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Toward the end of every harvest season, I can’t help but recoil a bit — summer has stretched as long as the Earth’s tilt allows, and I wrestle with having to depend on produce shipped in from more temperate climes.  My favorite produce stand has been warning me of their end-of-October closure for the past few weeks.  And at Cabalo’s Orchard, the pumpkin patch wraps up this weekend.

But there are still so many gems left on the vines this time of year — firm green tomatoes perfect for pickling, tiny summer squash that never matured, and papery winter squash blossoms trying to stave off the frost.  The folks at Cabalo’s were so kind as to let me pluck some of their lingering pumpkin blossoms.

I turned them into these delightful little snacks that the S.O. and I couldn’t resist before dinner.  The blossoms are floral and green, contrasting the rich chèvre filling.  I used a light and crisp tempura-style batter  that doesn’t create a thick, dense coating that hides the blossoms.  Pumpkin and winter squash blossoms are hardier than those of summer squashes, so you’ll want to remove the tough and prickly stems and calyx before cooking.

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Chèvre-Herb Stuffed Pumpkin Blossoms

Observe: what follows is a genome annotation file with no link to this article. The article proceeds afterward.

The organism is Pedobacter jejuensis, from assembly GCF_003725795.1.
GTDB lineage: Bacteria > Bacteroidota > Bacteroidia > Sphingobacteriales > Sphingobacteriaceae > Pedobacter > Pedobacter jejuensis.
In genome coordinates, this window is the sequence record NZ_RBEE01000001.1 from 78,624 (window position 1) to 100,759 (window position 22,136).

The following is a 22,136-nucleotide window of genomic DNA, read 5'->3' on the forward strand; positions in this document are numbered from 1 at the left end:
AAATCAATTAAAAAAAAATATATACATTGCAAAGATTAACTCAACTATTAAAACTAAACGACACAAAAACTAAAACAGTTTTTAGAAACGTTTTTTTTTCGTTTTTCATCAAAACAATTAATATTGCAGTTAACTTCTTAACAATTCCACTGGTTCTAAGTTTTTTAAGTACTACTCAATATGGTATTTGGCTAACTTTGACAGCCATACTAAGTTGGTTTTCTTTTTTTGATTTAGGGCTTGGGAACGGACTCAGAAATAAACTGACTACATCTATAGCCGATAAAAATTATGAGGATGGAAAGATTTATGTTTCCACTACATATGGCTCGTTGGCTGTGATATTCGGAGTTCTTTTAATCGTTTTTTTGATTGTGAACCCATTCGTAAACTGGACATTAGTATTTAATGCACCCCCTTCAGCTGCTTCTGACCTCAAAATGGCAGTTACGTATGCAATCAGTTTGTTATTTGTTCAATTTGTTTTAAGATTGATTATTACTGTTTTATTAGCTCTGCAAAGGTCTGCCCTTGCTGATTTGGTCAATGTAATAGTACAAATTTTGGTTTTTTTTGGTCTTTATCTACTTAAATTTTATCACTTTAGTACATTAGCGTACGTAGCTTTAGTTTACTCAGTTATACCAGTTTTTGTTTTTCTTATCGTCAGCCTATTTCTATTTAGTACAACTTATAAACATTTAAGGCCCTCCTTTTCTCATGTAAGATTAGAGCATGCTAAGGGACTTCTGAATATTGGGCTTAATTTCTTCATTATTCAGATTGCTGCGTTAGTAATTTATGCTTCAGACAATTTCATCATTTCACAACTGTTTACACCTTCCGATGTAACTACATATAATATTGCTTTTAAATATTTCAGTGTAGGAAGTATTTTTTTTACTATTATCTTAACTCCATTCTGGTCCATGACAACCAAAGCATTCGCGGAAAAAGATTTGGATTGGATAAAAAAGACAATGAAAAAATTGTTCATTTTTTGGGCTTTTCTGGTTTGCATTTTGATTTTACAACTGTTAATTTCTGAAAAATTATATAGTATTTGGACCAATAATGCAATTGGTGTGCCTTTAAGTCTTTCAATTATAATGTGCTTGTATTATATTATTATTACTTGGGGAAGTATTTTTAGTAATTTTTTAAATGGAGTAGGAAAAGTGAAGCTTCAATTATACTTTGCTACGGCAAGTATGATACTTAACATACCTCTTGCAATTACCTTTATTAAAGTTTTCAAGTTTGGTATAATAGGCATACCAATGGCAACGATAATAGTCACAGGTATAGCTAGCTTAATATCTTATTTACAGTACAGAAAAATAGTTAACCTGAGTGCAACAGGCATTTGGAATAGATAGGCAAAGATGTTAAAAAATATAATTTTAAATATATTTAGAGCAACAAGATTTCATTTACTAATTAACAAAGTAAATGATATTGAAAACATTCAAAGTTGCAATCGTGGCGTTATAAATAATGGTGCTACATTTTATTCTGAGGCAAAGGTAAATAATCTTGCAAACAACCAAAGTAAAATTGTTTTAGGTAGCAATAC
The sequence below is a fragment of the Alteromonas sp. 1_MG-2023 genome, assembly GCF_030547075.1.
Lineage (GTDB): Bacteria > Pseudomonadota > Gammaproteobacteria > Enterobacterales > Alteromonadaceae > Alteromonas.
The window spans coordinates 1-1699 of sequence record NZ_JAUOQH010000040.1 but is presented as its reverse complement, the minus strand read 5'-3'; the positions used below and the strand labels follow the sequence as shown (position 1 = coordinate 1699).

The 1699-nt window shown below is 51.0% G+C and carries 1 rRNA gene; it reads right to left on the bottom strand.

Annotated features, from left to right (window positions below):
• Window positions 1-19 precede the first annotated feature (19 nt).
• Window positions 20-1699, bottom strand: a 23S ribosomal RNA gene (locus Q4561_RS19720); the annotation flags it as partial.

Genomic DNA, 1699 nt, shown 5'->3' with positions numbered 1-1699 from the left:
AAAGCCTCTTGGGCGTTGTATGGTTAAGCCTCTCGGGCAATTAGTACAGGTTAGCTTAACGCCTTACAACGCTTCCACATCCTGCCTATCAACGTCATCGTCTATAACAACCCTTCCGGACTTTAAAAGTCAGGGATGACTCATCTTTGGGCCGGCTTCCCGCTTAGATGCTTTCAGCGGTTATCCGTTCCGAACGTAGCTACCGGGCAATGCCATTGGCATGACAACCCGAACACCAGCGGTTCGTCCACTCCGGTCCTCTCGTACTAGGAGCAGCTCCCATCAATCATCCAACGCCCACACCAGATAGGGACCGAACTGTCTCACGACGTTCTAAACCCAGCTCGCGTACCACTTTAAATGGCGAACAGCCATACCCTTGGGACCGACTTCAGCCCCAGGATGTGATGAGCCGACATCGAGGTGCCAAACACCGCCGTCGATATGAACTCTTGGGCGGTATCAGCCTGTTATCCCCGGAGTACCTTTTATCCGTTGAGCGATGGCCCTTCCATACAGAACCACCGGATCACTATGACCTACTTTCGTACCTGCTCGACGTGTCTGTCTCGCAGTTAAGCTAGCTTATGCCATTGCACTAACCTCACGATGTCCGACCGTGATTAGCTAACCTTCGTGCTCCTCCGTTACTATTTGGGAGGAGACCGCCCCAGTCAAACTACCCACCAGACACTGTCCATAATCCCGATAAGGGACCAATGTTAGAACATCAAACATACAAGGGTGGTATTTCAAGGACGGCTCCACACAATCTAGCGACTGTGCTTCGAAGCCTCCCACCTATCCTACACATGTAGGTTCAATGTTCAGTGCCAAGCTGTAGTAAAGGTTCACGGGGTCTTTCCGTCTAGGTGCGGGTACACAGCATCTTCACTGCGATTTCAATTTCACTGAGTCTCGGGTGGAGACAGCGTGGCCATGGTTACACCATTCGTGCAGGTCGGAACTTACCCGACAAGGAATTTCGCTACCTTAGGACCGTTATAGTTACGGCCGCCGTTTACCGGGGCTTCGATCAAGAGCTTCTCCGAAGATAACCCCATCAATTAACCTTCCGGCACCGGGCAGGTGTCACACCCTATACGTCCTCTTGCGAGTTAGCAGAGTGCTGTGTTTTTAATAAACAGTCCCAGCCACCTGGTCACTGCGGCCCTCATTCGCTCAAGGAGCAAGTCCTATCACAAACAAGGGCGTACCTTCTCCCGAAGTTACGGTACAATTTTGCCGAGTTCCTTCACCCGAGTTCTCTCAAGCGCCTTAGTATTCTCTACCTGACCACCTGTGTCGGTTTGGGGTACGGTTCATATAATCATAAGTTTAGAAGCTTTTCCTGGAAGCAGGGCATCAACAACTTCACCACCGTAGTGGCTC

Serves 2-3 as an appetizer

  • 12 pumpkin blossoms
  • 4 oz. chèvre (goat cheese), at room temperature
  • few sprigs of oregano and thyme, finely chopped
  • juice of 1/4 lemon
  • 1/2 C all-purpose flour
  • 1 T baking powder
  • 1 tsp table salt
  • water
  • oil
  • flake salt
  1. Remove the stems and calyx.  Rinse the blossoms.
  2. Combine chèvre, chopped herbs, and lemon juice in a small bowl.  Gently fill each pumpkin blossom with this mixture [the flat handle end of a fork or spoon works well].  Set aside.
  3. In another bowl, make the batter by combining flour, baking powder, and table salt.  Mix until well incorporated, then add water — you want this batter to be runny [slightly runnier than the consistency of shampoo], so it will form only a thin coating on each blossom.
  4. Pour 1/4″ oil into a heavy bottomed pot, and place over medium heat.  When oil is hot, coat each stuffed blossom with batter, then gently drop them into the oil.  Fry each blossom for 20 seconds, turn over, and fry another 20 seconds.  Remove blossom from pot and drain on paper towel.
  5. Sprinkle blossoms with flake salt and extra oregano and thyme leaves to serve.

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